As I said earlier, I’ve found that most people don’t trust the quiet. And the quieter you are, the more suspicious you appear. A quiet person leaves everything up to interpretation. They are a blank slate. People are natural gossips and always curious, and so they fill in that blank slate with assumptions and opinions and details, many of which aren’t true at all and are usually negative.

Exacerbating this truth is another: talking to people is difficult. Choosing topics and the right words to express them. Reading your audience. Figuring out what other people want from you or how you should act. Balancing talking with listening. Some quiet people simply can’t navigate all of this trouble.

The quiet person knows he’s different and lacking something fundamental to being human–the easy ability to communicate. He listens to the conversations around him, perhaps wishing he knew what to say. He can tell the people around him think he’s weird and awkward, heightening insecurities he already has.

He’s probably tried and failed to talk to people with ease and charm, and so now the prospect is frightening. And most people avoid their fears. In the end, it’s just easier just to keeps his mouth shut.

Modesty

In college, I took a sculpture class. (Side note: I suck at making sculptures).

My professor was young, maybe in his mid 30s, and handsome for a professor. He was “hip.” I think he had a nose ring. He found out one day that I liked the band Kings of Leon (a brand-spanking new band back then) and burned their most recent album on a CD for me.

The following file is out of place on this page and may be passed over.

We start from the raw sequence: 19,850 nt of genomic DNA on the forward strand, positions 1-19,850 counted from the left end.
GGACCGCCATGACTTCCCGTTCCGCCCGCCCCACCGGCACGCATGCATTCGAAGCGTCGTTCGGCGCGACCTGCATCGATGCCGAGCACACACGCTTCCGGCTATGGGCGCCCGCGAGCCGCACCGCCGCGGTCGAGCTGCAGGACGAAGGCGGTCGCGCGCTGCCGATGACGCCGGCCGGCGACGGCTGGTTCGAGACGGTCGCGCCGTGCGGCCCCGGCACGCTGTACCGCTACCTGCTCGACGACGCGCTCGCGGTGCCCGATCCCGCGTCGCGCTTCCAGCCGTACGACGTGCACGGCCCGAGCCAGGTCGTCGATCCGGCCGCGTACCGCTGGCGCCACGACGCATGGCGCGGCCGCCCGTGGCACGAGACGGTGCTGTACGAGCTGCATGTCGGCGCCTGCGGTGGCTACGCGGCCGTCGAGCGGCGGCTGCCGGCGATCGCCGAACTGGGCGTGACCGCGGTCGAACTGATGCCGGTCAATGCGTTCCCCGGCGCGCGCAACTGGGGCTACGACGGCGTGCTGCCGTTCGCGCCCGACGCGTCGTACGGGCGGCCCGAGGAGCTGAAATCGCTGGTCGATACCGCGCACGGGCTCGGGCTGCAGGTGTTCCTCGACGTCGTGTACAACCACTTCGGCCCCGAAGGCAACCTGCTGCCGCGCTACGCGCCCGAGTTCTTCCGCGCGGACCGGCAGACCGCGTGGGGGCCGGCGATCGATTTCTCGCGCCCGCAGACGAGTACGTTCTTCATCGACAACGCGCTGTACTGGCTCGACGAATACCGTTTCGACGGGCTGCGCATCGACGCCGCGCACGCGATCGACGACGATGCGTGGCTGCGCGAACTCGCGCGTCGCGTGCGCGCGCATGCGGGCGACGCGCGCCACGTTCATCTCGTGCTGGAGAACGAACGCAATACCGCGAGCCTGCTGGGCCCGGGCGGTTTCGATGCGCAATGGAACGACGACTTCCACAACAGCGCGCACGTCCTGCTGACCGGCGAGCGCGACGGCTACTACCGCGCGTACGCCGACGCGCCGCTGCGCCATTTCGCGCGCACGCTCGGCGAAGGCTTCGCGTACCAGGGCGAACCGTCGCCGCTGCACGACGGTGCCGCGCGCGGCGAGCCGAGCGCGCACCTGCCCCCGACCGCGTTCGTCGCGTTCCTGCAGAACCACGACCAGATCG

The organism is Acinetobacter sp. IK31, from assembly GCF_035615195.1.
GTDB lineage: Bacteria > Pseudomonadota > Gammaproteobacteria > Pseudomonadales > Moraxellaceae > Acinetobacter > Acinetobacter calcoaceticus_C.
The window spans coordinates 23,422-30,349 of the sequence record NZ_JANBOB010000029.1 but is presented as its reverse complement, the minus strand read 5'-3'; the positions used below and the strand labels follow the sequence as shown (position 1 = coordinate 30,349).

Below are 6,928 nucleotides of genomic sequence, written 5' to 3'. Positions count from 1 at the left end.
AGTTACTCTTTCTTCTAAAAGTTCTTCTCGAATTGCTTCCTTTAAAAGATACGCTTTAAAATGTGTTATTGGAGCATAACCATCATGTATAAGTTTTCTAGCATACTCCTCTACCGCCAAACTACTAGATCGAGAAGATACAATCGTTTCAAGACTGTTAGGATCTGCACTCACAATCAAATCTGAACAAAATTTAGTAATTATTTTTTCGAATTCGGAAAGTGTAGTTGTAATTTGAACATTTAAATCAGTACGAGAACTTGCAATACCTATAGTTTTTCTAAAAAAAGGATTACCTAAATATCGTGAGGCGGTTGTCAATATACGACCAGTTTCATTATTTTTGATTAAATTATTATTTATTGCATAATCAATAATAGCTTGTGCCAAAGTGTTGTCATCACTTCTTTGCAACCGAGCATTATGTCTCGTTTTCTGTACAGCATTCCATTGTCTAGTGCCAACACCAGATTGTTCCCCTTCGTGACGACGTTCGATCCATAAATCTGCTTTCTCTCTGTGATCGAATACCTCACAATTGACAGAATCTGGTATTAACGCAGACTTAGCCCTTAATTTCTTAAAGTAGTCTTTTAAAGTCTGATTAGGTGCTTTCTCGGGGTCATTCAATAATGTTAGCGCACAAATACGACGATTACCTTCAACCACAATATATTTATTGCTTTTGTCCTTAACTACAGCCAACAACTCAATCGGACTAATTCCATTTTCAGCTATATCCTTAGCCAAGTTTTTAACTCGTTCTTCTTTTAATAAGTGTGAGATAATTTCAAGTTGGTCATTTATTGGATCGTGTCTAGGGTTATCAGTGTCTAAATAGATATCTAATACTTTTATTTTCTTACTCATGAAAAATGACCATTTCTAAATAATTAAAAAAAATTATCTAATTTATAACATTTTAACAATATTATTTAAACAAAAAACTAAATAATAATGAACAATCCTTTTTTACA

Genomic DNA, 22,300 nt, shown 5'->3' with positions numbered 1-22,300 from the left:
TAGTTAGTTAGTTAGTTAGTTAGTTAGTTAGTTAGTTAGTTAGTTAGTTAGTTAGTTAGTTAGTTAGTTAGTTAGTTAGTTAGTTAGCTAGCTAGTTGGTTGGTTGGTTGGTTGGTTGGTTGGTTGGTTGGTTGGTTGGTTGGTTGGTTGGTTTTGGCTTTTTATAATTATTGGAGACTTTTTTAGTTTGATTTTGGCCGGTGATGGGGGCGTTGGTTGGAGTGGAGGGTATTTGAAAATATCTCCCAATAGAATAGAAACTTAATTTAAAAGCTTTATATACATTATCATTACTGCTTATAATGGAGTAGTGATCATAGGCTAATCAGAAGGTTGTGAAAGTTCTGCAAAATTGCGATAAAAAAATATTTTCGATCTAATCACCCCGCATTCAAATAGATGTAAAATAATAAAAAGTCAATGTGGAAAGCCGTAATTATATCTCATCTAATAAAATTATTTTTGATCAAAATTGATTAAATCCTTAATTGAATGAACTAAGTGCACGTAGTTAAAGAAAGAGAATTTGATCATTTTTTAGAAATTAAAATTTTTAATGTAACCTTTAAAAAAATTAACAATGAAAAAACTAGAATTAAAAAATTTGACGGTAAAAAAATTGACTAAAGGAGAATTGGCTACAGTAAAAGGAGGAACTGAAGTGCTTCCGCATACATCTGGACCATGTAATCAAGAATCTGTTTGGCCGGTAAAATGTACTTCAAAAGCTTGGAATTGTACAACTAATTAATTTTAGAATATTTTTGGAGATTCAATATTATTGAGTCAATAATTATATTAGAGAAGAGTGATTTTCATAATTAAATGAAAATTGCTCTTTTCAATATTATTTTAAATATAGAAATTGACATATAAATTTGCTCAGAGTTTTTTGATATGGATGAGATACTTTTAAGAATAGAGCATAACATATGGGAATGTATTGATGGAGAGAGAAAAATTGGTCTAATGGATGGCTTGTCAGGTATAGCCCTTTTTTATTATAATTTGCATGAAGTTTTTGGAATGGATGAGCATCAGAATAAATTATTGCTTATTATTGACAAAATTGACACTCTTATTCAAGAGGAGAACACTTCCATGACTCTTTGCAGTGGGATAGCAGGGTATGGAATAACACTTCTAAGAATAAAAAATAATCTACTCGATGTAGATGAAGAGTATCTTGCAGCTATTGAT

He was a man of few words, always watching and listening, smiling to himself. I sensed that he was always thinking about something deep and fascinating, but would never share it with anyone.

He was a good professor and from what I could tell, a talented artist. He was intelligent and interesting and paid attention to the people around him. He was quiet but not cut off from the outside world.

One day in class, he said to no one in particular that most people talk and talk and talk, but rarely say anything at all. Truer words were never spoken, and they bring me to the second motivation for being quiet–modesty.

Some people put themselves on display. Every thought and feeling is expressed, every achievement and talent boasted about, every opinion shared openly. A quiet person like my sculpture professor doesn’t like to impose themselves on others.

That person understands there’s a time to say what you think, and a time to keep it to yourself. Or maybe he doesn’t think his thoughts, feelings, achievements, talents, or opinions are interesting enough to share with the world. Or he just wants to hide, averse even to positive attention.

Introversion

Introverts and extroverts don’t really understand each other.

I can’t comprehend someone deriving energy and excitement from being around other people. Other people tire me out–and that’s how introverts function.

To an introvert, the outside world can be a bit too over-stimulating at times and when that happens, they retreat into the inner sanctum of their own thoughts. They are comfortable with being quiet and are always thinking about something, real or imagined.

The introvert has an internal energy meter. When she goes out into the outside world, with all of its stimuli and people, that meter is full. With every conversation, no matter how minor, the meter decreases, like a battery. Eventually, there’s no energy left and the introvert needs to recharge.

At this point, the introverted brain literally loses the ability to form words and sentences, or listen to the words and sentences spoken by others. It’s a crushing fatigue, pulling the introvert down into quiet oblivion.